| 1:55 pm on May 19, 2012 (gmt 0)|
The minute you step out the front door any concept of privacy is a myth.
Satellites are taking aerial photos, Google's cars are driving by taking street view pictures, the government has 'traffic cams' on virtually every corner that can theoretically track all your movements using your license plates or facial recognition, and those electronic toll paying devices like 'Fast Track' are now being used to monitor activity unrelated to toll paying such as speeding or movement tracking in general. Not to mention the red light cameras snapping photos all over the place, cameras in every store taking your picture and listening in on conversations every minute of every day.
The phone in your pocket broadcasts your exact location and if that's not bad enough, some idiots use GPS-based exercise trackers to let others see exactly where they are on foot, bike, etc. and worse yet, broadcast their location to the world via twitter and foursquare but cookie tracking is where we draw the line.
Sure, let's start there ;)
|A 15 year old girl recently received pregnancy related offers in the mail |
The most important issue in your example IMO is it was a 15 yo minor. They shouldn't be sending anything to a minor without parental consent, which is a bigger issue than the privacy part. Dad has bigger issues with his daughter IMO than Target sending her offers in the mail, perhaps focusing more on being a Dad in the first place, teaching about birth control, keeping the kid home, etc. and those offers wouldn't be in the mail to start with but of course we should blame Target about privacy issues that came to light because of his incompetent parenting skills. I'm sure Dad had no part to play in that little problem. TBH, I'd be embarrassed, mortified to be exact, to even tell someone that my crappy parenting skills resulted in such a situation in the first place.
However, If you pay in cash and don't use any store loyalty cards the store has no clue who you are. I often pay in cash in many places and do so exactly so the store doesn't know the name of the alcoholic sex maniac that buys all the booze and condoms every week.
Why are people giving stores their personal information? Let me guess, probably a store credit card, which records everything you purchase by default and will need to continue to do so for proof of purchase in any credit card disputes. Don't spend what you can't afford, pay with cash, and privacy isn't a problem, nor is increasing debt but that's another discussion.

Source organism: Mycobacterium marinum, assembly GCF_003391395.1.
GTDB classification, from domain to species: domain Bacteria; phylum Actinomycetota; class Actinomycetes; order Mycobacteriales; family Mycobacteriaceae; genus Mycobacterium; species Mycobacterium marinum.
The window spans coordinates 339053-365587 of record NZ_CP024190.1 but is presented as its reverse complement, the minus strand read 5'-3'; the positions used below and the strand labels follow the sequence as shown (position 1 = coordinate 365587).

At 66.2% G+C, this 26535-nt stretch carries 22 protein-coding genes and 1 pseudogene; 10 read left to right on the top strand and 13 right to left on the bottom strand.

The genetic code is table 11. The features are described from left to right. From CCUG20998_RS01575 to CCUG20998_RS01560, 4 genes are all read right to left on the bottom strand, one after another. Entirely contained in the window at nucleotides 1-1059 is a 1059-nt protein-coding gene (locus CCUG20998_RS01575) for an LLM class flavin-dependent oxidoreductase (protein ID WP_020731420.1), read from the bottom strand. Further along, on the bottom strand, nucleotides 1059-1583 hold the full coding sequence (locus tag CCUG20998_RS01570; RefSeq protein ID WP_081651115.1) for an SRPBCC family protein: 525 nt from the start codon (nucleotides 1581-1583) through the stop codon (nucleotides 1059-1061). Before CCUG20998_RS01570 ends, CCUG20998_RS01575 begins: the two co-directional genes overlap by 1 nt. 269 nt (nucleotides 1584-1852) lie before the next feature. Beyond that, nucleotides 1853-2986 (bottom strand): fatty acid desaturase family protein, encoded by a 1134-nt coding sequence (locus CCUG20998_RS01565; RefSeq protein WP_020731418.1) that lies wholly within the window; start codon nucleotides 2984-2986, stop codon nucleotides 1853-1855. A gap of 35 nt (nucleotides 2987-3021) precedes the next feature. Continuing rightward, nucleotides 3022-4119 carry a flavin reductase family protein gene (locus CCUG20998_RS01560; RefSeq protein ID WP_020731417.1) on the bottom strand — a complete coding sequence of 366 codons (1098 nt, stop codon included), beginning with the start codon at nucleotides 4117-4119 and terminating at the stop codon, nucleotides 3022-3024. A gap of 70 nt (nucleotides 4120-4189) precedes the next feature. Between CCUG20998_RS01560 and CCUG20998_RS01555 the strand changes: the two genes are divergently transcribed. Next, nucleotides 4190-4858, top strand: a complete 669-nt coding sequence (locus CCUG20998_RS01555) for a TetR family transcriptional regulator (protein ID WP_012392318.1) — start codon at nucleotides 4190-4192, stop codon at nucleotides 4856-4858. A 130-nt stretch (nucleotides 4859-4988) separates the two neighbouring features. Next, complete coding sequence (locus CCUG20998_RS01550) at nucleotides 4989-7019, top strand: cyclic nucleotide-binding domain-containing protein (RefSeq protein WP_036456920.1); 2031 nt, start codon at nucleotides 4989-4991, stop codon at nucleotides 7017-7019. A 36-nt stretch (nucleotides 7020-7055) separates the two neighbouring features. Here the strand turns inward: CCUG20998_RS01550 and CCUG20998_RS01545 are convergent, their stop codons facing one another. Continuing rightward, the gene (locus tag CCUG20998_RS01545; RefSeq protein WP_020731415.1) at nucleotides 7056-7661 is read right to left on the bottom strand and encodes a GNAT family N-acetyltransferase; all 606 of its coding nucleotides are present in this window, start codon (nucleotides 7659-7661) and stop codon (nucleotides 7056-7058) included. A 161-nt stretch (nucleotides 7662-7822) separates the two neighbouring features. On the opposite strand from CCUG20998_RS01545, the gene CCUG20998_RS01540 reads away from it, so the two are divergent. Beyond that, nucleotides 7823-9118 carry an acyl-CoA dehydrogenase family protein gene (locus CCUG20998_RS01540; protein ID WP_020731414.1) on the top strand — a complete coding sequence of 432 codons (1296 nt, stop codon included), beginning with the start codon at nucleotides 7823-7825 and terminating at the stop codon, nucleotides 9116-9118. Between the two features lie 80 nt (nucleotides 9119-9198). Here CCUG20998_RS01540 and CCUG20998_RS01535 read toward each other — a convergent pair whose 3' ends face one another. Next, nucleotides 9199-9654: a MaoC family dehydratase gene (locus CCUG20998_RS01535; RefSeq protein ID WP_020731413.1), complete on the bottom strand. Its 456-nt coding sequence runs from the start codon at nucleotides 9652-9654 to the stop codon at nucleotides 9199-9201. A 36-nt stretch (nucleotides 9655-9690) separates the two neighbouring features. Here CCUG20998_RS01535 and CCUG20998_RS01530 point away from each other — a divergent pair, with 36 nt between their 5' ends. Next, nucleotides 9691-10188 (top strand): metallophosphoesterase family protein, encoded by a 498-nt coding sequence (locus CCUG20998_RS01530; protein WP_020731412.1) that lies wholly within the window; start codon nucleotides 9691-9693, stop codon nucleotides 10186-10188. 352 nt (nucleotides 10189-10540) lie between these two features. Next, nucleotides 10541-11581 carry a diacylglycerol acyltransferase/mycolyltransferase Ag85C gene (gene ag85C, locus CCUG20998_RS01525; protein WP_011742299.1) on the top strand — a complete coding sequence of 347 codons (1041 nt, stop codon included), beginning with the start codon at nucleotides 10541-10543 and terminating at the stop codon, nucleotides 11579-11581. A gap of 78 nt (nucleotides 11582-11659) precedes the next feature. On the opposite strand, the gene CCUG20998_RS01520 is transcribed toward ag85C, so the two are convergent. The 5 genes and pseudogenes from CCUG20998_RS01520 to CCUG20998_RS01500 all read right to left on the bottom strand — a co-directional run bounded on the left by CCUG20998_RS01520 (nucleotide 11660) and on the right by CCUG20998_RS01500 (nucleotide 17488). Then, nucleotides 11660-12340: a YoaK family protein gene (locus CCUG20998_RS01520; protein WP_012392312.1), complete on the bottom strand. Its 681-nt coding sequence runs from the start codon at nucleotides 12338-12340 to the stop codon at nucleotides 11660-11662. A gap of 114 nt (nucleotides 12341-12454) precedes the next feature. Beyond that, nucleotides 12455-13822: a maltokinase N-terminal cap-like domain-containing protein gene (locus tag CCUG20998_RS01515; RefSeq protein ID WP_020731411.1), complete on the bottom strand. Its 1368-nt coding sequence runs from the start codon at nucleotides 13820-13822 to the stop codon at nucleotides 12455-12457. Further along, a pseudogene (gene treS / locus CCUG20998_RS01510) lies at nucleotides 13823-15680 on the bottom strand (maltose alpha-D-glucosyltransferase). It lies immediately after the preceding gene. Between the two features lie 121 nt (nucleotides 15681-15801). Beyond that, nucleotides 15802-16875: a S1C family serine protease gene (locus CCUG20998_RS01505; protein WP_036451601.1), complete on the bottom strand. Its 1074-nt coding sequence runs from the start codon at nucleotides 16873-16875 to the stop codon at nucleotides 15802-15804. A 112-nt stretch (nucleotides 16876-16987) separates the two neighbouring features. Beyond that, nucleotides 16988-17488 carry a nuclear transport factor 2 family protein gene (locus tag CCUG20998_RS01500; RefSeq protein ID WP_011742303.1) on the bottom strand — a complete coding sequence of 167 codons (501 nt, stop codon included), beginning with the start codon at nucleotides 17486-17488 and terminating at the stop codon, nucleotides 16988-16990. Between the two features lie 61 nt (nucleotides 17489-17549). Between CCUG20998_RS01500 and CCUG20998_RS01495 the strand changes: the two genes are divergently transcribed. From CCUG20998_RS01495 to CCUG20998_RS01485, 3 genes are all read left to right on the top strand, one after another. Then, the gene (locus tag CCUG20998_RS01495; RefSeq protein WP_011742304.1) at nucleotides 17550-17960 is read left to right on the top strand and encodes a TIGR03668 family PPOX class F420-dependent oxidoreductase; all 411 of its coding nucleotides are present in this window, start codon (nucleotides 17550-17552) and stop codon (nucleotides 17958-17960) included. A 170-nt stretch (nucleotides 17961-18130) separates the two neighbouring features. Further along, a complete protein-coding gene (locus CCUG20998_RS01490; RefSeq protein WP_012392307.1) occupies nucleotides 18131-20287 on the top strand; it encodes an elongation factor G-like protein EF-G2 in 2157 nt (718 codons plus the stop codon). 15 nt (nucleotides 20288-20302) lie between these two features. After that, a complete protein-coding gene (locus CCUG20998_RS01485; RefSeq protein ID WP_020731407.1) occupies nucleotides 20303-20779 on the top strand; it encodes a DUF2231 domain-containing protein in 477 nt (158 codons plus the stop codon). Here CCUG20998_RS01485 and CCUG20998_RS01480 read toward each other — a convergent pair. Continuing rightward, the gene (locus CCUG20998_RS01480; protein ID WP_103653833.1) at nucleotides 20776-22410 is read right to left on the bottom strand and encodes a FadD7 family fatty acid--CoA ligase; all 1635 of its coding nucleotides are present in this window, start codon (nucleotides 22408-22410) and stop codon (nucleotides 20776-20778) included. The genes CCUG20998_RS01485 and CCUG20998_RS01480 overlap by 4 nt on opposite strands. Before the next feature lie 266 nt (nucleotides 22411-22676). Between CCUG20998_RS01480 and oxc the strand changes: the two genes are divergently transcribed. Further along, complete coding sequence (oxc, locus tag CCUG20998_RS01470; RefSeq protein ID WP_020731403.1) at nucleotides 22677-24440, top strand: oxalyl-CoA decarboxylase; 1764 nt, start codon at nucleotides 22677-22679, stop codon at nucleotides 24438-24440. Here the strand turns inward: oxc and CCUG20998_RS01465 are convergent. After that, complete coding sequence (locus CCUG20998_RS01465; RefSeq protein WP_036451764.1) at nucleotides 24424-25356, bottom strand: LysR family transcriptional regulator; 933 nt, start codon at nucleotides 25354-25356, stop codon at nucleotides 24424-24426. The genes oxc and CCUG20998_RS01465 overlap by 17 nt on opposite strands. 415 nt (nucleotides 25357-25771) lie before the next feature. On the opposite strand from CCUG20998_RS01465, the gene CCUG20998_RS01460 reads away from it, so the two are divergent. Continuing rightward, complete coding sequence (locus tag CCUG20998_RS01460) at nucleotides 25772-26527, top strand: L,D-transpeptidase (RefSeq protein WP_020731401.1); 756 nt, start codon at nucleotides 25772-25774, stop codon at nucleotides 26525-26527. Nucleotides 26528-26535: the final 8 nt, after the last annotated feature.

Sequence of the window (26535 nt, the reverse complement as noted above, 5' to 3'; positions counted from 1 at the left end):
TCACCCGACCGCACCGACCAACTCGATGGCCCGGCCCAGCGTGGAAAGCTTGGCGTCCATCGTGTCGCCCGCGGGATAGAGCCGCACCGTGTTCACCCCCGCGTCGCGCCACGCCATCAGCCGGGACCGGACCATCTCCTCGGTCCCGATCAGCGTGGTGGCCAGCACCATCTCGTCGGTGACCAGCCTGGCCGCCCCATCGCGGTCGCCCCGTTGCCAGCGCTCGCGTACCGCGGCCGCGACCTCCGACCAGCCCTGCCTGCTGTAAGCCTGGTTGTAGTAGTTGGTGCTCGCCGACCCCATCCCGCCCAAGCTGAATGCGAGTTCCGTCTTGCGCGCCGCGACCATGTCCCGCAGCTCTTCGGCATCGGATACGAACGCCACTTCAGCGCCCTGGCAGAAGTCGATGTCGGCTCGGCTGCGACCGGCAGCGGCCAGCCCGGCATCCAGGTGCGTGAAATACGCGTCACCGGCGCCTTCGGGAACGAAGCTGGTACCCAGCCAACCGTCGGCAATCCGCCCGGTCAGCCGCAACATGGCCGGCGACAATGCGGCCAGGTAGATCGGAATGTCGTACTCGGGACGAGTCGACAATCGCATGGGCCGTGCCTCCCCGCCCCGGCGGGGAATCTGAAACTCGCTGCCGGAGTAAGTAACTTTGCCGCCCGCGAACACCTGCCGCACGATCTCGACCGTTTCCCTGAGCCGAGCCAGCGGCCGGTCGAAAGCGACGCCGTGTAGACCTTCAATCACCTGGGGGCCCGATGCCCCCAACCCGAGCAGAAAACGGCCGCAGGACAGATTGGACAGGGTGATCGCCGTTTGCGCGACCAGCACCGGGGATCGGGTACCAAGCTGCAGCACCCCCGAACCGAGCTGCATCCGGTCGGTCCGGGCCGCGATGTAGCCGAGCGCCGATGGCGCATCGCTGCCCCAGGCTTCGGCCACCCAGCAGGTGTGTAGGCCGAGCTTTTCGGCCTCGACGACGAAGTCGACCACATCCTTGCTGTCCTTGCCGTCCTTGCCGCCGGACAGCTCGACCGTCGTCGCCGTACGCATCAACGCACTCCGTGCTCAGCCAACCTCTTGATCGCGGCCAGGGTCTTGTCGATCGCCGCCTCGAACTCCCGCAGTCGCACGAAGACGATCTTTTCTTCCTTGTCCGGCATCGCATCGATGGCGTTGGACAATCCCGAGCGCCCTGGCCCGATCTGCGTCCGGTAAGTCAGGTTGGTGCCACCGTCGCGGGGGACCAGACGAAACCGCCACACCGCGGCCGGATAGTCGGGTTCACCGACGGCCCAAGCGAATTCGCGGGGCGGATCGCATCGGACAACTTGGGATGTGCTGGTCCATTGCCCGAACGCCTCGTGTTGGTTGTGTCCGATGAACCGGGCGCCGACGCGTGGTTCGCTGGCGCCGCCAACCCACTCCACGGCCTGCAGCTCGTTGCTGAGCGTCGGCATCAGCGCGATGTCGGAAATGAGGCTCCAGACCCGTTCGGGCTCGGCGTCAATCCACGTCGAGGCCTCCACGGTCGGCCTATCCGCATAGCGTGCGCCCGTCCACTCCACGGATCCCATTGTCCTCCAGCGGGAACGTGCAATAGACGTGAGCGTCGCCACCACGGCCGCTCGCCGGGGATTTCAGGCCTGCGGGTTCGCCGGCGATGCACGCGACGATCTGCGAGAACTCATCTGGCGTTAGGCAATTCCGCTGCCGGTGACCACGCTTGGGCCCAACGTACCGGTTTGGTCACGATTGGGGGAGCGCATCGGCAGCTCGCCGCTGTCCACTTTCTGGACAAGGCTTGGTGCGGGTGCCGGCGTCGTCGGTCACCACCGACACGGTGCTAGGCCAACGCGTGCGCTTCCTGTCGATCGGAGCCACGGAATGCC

Easy solution: burqa
If you've never disclosed your name to them and always pay in cash they won't have a face to compare in their facial recognition database unless someone else is supplying the faces like Facebook.
Then again, if you didn't give your face willingly to Facebook...
That's where I think you'll see privacy issues really hit the fan because you may not upload your image, you may upload nothing or perhaps a cartoon image. However, suddenly you get notified you've been tagged in some photo uploaded by some other idiot and now the cat's out of the bag anyway. Better yet, if they upload your photo and tag it on some service outside your legal jurisdiction you have no real recourse whatsoever unless you just love throwing baskets of money out the window while tilting at windmills.
Oh well, I could rant about this for a while but I need to go brush my teeth so they look nice and white when I look up and smile for satellite photos and the traffic cams tracking my every movement when I go out for lunch later. Not to mention I'll have fresh breath for Sprint, assuming they can sense such things in the latest smart phones, as I sure wouldn't want ads for mouthwash and breath mints suddenly popping up on my phone...
| 2:58 pm on May 19, 2012 (gmt 0)|
|as I sure wouldn't want ads for mouthwash and breath mints suddenly popping up on my phone... |
...according to your logic, dont use a (smart)phone...?
| 3:01 pm on May 19, 2012 (gmt 0)|
incrediBILL, watch the show "Person of Interest" CBS Thursday.
| 3:12 pm on May 19, 2012 (gmt 0)|
So what you are saying is, that companies shouldn't have to respect laws and should get away with breaking laws, instead users should protect themselves with countermeasures like proxies that slow down their internet connection which they wouldn't need if companies would abide to privacy laws? And everyone who expects that laws are followed and enforced is a fool?
The only bad thing about this lawsuit is that it comes a few years late. And that it is only about money. People like Zuckerberg belong to jail and not on Wallstreet in my opinion.
| 3:50 pm on May 19, 2012 (gmt 0)|
I wonder what people think is the price of 'free services' like facebook. So many people who never heard 'there ain't no such thing as a free lunch'
|azn romeo 4u|
| 5:53 pm on May 20, 2012 (gmt 0)|
Damn greedy lawyers and opportunists. What laws are there for internet privacy? I'm not familiar with this topic.
| 6:11 pm on May 20, 2012 (gmt 0)|
|And everyone who expects that laws are followed and enforced is a fool? |
Now you're catching on.